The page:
Alice in process…

Instead of the question “Who is Alice?” there are now paths leading to what Alice might come to be…

27 Oct 2010

Harmony in Yellow and Gold: The Gold Girl Connie Gilchrist (1873)




Alice by Salvador Dali


This is a scuplture of Salvador Dali inspired on his amazing illustrations for Alice in Wonderland (HERE). French scholar Hugues Lebailly has suggested, quite convincingly, that the appearance of Alice created by Salvador Dali is based on a young Victorian variety performer by the name of Connie Gilchrist who had a short period in the limelight with her novelty skipping hope dance. Lewis Carroll admired her and many artists painted, drew and photographed her.

Know more about Salvador Dali's Alice HERE



James McNeill Whistler, 1877


"Connie Gilchrist (1865–1946) was both an artist's model and a performer on the English music hall and vaudeville circuit. In 1877, when she was twelve years old, she became a "Gaiety Girl." Her obituary in the New York Times noted: "She made her stage debut . . . in a skipping rope dance at the Gaiety Theatre in London, taking the fashionable frequenters of the place by storm, her ingenuousness capturing all hearts, especially in contrast to the precocious cynicism of her stage dialogue." When the author and photographer Lewis Carroll saw Gilchrist perform in January 1877, he called her "one of the most beautiful children, in face and figure that I have ever seen." In this lifesize canvas, Whistler depicted Gilchrist performing her rope-skipping routine on stage. The curtain is inscribed with her name at the upper left and his butterfly monogram at the lower right. The portrait reveals Whistler's dual interests in recording his model's likeness and creating a harmonious arrangement, this one based on a golden monochrome inflected with only three small red accents in Gilchrist's lips and the jump-rope handles."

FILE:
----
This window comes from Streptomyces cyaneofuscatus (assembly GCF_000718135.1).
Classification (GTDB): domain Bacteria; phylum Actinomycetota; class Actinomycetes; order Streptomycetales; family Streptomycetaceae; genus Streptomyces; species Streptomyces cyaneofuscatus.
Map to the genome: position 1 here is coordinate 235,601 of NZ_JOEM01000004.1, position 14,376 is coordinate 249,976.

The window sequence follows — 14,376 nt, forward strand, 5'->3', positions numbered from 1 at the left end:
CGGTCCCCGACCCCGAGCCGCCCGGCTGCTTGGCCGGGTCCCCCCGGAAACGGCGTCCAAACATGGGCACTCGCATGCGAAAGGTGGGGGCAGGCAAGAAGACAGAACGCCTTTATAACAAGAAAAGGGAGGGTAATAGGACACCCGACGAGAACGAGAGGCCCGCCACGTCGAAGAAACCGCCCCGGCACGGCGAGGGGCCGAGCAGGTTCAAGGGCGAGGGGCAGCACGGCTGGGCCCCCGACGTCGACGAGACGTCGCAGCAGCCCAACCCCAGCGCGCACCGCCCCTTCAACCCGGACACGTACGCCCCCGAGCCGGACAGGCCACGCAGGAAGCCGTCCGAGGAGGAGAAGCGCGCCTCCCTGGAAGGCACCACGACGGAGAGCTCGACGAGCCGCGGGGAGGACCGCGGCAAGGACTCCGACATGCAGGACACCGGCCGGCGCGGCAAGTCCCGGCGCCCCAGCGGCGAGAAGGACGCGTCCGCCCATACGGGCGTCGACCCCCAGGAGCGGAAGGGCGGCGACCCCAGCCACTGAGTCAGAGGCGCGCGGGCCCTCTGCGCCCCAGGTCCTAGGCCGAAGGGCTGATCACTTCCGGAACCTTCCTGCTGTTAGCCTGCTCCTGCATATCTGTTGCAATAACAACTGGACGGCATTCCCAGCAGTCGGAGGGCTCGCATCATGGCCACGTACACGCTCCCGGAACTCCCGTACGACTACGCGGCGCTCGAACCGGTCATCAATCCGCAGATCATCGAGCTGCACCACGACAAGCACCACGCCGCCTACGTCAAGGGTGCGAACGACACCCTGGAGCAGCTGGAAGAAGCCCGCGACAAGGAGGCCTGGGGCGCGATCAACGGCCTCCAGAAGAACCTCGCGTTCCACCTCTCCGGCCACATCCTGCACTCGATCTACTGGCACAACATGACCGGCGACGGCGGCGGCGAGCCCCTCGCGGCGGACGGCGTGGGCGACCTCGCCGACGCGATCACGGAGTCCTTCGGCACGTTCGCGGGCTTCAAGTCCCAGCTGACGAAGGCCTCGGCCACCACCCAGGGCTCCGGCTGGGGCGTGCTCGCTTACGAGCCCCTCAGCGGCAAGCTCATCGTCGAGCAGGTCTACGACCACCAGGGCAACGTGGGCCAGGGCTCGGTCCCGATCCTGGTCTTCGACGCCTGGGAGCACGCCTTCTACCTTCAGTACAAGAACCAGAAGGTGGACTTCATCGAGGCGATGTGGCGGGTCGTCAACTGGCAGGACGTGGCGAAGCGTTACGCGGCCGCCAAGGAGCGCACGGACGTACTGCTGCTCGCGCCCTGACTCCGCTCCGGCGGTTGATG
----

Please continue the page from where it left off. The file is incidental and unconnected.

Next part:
Found HERE

Emacs!
Lewis Carroll, 1877

There are 14 references to Connie Gilchrist  in Vol 7 of the Diaries of Charles Dodgson and several in Richard Foulkes's Lewis Carroll and the Victorian Stage: Theatricals in a Quiet Life, but no images. One of the colored pictures is in the Rare Books Room, University Libraries, Pennsylvania State University, but is not online.  According to Taylor and Wakeling's Lewis Carroll, Photographer, he took 8 pictures of her in April, 1977, and they (or the plates at least) are now at the Art Institute of Chicago, which, fortunately has one of them online here. LC & Vic. Stage is online if you want to read about them. Another good article about their relationship is here, page 13, although it is contradicted by Wakeling and others.

thanks to Mark Burstein.


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